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Tailwinds of Change

August 1, 2018 | Global/Emerging Markets

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As interest in renewable power generation grows, investments in wind energy should surge because it has become one of the most affordable forms of electricity today.

Advancements in technology are driving the economics of wind power. Aggressive research and development programs have led to taller wind turbine towers, lighter blades, and intelligent controls, all of which provide for better wind capture.

According to the U.S. Department of Energy's (DOE's) National Renewable Energy Laboratory, wind energy costs have fallen 66% since 2009, and could decline by another 50% by 2030. As a result, the DOE predicts the levelized, unsubsidized cost of wind energy will fall from $55 per megawatt hour in 2015 to $31 per megawatt hour in 2030.

Improved wind project financing structures could push that cost even lower, to $23 per megawatt hour.

With this as a backdrop, power-generation companies are using unique business models to facilitate growth. One large Scandinavia utility, for example, is targeting an installed capacity of 11 to 12 gigawatts by year-end 2025, up from 3.5 gigawatts currently.

To achieve this growth, this utility employs a “farm-down” model, which involves selling 50% of the project to a partner during the construction phase. The proceeds compensate the utility for taking the development and construction risk of the projects, and are recycled into the development of new wind farms.

As a result, income from farm-downs funds the utility's intermediate-term growth ambitions, eliminating the need for raising new equity or project finance.

A key component of success in wind power generation will be storage. You can't easily store 90 days of wind. European countries such as Denmark, Spain, Ireland, and Germany have successfully integrated large amounts of wind energy without having to install new energy storage resources.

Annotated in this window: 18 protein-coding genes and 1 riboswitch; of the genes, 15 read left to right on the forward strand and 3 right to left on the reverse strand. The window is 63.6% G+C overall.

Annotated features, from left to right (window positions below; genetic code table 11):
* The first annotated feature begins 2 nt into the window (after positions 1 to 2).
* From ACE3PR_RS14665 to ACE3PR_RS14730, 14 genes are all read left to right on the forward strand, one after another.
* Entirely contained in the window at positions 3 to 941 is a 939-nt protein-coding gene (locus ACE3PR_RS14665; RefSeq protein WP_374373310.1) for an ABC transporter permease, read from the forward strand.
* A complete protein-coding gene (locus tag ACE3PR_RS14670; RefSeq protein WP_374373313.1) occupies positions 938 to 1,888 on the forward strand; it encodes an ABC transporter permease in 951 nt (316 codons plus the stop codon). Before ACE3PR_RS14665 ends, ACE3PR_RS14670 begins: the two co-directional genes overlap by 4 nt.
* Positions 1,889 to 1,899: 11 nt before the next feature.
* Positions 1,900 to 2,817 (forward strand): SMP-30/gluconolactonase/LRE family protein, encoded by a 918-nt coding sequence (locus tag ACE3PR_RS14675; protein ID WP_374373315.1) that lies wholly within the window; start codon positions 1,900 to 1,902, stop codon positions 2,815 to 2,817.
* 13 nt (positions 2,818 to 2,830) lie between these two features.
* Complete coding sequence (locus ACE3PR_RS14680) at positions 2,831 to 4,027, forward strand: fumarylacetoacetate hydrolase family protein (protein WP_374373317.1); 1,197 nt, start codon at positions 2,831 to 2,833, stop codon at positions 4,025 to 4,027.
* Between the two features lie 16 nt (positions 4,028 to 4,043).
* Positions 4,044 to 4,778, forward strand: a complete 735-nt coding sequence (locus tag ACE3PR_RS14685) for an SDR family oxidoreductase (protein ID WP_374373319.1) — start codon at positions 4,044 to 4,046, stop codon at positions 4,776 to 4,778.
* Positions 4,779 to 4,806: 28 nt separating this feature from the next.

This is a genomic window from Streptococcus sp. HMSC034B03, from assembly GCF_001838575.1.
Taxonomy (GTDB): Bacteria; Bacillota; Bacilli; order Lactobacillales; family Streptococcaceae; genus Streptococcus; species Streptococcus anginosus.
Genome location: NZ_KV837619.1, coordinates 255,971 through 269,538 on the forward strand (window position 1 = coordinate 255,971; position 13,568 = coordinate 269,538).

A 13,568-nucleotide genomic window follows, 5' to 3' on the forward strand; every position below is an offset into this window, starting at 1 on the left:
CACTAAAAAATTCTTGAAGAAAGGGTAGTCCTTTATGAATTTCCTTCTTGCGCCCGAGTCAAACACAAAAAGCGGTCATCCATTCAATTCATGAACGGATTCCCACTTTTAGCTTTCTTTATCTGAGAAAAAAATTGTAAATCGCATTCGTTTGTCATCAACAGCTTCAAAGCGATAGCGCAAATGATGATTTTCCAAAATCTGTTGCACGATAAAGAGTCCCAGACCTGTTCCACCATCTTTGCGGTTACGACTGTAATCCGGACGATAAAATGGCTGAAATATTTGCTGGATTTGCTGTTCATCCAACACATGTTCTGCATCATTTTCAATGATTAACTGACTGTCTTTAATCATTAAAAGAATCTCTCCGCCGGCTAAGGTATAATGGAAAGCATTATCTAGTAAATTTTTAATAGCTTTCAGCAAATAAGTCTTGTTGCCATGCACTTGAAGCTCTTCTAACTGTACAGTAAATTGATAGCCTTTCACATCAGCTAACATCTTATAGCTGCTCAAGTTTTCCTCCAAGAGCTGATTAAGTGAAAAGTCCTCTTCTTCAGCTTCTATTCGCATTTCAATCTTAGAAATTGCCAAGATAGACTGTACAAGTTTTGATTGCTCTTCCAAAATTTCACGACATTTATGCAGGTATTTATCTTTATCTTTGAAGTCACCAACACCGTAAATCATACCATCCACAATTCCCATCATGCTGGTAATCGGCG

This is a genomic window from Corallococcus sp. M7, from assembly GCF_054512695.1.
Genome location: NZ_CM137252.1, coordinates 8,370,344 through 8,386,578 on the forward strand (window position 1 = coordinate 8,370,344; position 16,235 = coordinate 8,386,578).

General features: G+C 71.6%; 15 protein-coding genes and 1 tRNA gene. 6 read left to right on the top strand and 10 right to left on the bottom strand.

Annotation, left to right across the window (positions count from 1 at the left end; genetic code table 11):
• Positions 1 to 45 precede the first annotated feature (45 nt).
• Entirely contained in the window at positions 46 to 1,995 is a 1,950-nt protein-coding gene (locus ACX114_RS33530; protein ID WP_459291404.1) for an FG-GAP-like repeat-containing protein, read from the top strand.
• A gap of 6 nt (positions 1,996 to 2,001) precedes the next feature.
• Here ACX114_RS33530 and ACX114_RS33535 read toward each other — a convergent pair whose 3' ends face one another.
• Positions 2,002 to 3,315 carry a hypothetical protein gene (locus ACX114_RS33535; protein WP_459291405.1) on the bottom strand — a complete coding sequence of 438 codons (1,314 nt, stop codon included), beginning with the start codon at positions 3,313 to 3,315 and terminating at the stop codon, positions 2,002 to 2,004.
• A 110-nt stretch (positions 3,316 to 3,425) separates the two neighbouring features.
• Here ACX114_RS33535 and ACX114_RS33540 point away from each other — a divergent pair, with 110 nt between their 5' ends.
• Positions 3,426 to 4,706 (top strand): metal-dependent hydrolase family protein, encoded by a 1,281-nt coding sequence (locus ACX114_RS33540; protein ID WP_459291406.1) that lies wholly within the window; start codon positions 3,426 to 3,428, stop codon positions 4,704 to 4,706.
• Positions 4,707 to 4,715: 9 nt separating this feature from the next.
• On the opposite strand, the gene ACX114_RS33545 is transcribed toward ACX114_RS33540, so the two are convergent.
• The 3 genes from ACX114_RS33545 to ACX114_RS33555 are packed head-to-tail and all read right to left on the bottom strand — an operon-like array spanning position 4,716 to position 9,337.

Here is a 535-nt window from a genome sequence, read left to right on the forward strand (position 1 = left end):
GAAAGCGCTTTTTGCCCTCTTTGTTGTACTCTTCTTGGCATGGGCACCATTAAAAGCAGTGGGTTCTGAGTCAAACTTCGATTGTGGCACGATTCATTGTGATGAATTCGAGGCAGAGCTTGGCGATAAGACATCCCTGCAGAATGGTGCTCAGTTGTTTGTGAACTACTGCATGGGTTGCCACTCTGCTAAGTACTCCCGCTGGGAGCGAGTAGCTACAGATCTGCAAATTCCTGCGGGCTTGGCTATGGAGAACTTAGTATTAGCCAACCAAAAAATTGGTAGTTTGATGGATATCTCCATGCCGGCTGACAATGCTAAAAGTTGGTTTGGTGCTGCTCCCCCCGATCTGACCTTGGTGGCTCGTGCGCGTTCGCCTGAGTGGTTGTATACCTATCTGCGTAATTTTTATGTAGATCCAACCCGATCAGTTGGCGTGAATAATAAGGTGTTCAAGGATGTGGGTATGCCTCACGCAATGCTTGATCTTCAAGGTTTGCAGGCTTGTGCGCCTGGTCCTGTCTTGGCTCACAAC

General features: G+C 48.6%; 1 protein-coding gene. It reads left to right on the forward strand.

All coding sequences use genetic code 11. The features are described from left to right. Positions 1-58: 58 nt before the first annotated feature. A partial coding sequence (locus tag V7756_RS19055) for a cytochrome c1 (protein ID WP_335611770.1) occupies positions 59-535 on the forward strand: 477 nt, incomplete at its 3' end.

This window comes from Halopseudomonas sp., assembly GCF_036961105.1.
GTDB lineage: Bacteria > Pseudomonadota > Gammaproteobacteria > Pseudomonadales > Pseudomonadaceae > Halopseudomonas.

As we research renewable power generators for potential inclusion in our portfolios, we look for durable businesses franchises.

But, the need to store even more wind is driving investment in battery technology. That technology is also used by electric vehicles, so there is significant research and development going into it at the moment.

Turbine technology and battery technology work together to improve the efficiency of renewables in general and wind more specifically. Our team structure promotes extensive collaboration across sectors to help us better dimension these opportunities, which increasingly expand beyond traditional industry boundaries.

As we research renewable power generators for potential inclusion in our portfolios, we look for durable businesses franchises. For example, earlier this year we became interested in a U.S. clean energy provider that owns an electric utility.

The renewable energy segment of its business is forecast to grow earnings 11% from 2017 to 2020, and the electric utility is expected to grow net income by 9% over the same period. The combined growth is expected to generate group-level earnings-per-share growth of 6% to 8% through 2020, among the highest in the U.S. utility space. That's a compelling opportunity, in our opinion.

We also look at the environment in which a company operates. Catalysts for growth may include factors such as supportive utility regulation, tailwinds from increased renewable development in the region, and the retirement of old and relatively more expensive power generators that will need to be replaced by new resources.

Alaina Anderson, CFA, partner, is a research analyst on William Blair's Global Equity team.